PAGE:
The Interrogation Room – An Interview With Paul Heatley

Paul Heatley is one of the most compelling short story writers currently working in the UK, and now Brit-grit publisher Near To The Knuckle has published his excellent novella, An Eye For An Eye. Tom Leins caught up with Paul to discuss the lure of Americana and the appeal of violent stories.

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The Straightener was one of my favourite short stories of yours, so I was very happy to see you explore the same world at greater length. Was the novella an itch that needed to be scratched straight away, or did the story come to you at a later date?

Thank you! The Straightener is a story I’m particularly proud of myself, nice to hear that it’s gone down so well. It’s one of those stories I always knew I wanted to write, I just kind of sat on it for a very long time. I read a lot of True Crime, for inspiration mainly. There’s one called ‘Fog On The Tyne’ by Bernard O’Mahoney, which is about a couple of crime families in Newcastle, and until I read that back in 2012 I’d never heard of a straightener. So basically I knew I wanted to write a story about one, but each time I attempted to start it kind of stalled. It wasn’t ready. And then, finally, the tail-end of 2015 arrived and suddenly it clicked. The Straightener was born.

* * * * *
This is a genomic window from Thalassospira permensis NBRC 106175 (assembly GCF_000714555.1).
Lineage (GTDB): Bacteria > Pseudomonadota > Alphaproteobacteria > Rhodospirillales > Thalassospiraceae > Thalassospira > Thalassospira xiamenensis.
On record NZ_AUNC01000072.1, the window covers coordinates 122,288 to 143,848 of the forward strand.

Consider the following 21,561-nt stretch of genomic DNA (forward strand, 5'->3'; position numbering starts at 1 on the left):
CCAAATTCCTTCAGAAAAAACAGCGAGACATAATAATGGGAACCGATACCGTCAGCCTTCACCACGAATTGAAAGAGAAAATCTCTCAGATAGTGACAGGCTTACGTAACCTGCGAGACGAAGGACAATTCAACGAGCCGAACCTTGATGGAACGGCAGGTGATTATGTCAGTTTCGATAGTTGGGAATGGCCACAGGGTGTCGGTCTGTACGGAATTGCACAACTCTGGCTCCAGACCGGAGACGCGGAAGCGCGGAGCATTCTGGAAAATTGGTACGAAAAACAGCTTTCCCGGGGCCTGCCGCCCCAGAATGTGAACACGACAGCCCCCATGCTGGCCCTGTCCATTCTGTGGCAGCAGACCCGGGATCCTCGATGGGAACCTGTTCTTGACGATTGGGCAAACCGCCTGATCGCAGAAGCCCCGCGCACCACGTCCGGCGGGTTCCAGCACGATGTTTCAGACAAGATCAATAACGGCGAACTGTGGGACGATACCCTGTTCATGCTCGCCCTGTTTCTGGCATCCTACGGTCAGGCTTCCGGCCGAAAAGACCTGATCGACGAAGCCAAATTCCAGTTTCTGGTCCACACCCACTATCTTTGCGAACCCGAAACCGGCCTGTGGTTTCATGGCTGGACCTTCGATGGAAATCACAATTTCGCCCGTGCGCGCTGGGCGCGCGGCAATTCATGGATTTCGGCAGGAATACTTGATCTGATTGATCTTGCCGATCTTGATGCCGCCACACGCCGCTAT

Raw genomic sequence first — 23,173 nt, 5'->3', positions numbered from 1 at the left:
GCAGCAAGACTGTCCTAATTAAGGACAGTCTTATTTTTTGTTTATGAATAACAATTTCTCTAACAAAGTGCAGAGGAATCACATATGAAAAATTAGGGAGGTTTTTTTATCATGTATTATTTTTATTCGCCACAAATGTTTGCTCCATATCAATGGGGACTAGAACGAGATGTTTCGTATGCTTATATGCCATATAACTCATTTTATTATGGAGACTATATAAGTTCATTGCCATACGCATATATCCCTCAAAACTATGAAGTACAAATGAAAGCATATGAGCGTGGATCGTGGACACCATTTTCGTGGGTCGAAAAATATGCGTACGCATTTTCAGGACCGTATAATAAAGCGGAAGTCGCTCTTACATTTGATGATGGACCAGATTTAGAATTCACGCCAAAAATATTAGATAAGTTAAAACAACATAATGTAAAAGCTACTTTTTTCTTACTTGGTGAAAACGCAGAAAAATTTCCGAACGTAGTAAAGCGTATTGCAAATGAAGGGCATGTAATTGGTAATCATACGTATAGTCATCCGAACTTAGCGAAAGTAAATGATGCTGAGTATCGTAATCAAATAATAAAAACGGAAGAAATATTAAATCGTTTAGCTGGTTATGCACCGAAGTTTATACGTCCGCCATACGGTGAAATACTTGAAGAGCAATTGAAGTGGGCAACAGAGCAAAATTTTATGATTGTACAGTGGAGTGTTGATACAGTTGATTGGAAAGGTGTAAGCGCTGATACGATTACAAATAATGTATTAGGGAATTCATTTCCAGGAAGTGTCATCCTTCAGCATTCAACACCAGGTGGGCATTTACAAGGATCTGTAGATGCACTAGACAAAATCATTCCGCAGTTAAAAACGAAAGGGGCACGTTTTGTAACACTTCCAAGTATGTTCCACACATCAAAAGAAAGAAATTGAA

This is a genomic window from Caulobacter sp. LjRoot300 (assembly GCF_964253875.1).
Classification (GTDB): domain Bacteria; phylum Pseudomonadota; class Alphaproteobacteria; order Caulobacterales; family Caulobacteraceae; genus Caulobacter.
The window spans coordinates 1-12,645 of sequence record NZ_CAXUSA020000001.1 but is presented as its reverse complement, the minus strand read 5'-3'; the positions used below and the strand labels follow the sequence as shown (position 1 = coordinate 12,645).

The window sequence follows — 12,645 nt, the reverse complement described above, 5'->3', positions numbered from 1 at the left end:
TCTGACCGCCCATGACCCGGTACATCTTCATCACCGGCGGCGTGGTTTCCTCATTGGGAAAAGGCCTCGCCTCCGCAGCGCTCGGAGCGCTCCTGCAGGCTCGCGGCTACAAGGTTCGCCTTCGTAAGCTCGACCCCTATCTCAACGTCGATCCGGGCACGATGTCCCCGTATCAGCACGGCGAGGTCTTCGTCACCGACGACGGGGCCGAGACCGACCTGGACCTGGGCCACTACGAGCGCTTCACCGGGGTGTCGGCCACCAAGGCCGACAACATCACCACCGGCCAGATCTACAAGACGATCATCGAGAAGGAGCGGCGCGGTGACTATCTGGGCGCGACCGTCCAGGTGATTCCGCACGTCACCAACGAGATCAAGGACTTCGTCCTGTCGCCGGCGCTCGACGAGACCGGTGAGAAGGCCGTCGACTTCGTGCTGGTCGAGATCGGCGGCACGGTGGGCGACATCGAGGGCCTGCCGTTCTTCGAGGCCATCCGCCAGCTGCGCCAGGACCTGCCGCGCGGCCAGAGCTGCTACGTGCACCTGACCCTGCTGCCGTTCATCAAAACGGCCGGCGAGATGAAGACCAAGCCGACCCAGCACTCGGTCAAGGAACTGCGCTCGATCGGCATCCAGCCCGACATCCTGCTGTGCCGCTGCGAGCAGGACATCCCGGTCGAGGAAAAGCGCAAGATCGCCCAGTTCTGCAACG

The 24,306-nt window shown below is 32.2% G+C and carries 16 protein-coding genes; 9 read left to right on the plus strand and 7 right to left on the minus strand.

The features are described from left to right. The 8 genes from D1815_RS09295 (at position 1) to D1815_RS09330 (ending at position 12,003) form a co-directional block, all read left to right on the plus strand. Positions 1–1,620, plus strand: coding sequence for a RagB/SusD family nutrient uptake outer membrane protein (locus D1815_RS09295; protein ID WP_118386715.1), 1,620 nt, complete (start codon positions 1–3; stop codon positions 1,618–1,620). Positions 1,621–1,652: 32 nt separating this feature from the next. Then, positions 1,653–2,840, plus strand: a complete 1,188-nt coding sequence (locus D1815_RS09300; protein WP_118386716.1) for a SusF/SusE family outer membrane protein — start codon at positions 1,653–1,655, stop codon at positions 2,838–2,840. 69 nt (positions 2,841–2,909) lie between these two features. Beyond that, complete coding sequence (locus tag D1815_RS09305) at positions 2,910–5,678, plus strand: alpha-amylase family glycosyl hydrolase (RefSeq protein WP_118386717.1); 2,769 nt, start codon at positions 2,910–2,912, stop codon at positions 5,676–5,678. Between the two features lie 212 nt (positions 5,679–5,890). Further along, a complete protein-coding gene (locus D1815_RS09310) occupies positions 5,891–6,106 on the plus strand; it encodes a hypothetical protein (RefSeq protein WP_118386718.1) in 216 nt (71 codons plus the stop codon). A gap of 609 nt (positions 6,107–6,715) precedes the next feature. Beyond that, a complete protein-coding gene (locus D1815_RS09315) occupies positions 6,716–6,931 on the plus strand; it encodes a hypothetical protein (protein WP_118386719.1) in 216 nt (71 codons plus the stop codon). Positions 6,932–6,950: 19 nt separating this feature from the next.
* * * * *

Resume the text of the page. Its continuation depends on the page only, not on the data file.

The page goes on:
When it comes to ‘An Eye For An Eye’, I actually had no idea I was ever going to go back to those characters. Tends to be I’ll write a story, send it out, and if it’s lucky enough to get published then that’s it done, I move on. Then Near To The Knuckle mentioned they were going to start up their Knuckle Cracking Novella line, and I thought to myself, ‘Right, yes, I want to be a part of that.’ But I had nothing.

Then it came to me. Revisit The Straightener, those characters – Graeme Taylor, Tracksuit Tony, Neil and Jasmine and Michael Doyle – there’s life in them yet. There’s a story there. But I didn’t know what it was. So, again, I sat on it. Near To The Knuckle want fast-paced, what can I give them? Revenge – who doesn’t love a good revenge tale? I got to thinking of Chester Himes’ caper novels, of Gravedigger Jones and Coffin Ed – it’s a chase, who are they chasing, what’ve they done? So I sit down with a pen and paper, start planning it out, and it falls into place. The plan’s written, I got the first draft done in sixteen days. The second draft took longer. Sometimes it’s just a case of waiting, of being patient. So long as I’m working on something I can allow myself to be patient. The idea’s always there, that seed, it just germinates until finally it’s a tree that if I study its leaves I can make some sense of it.

The violence in An Eye For An Eye was unflinching – particularly the fight scene involving Paddy – were you worried that it was too gratuitous (or not gratuitous enough)?

That fight particularly, I wanted it to feel like you were there, to feel realistic – have you seen the film Kill List? The scene in that film with the hammer, it’s brutal, it’s like you’re in the room with them. He twats it off the guy’s head and his skull doesn’t burst like a piece of fruit – the hammer bounces. That served as a big inspiration for the Paddy fight.

As for was I worried – not particularly. I think the violence was as gratuitous as it needs to be. I think it was a believable level of violence. Two guys trying to kill each other, they’re not gonna pull their punches. They’re gonna curse and bite and spit and claw and use anything to hand. They get a knife in, they’re gonna twist it.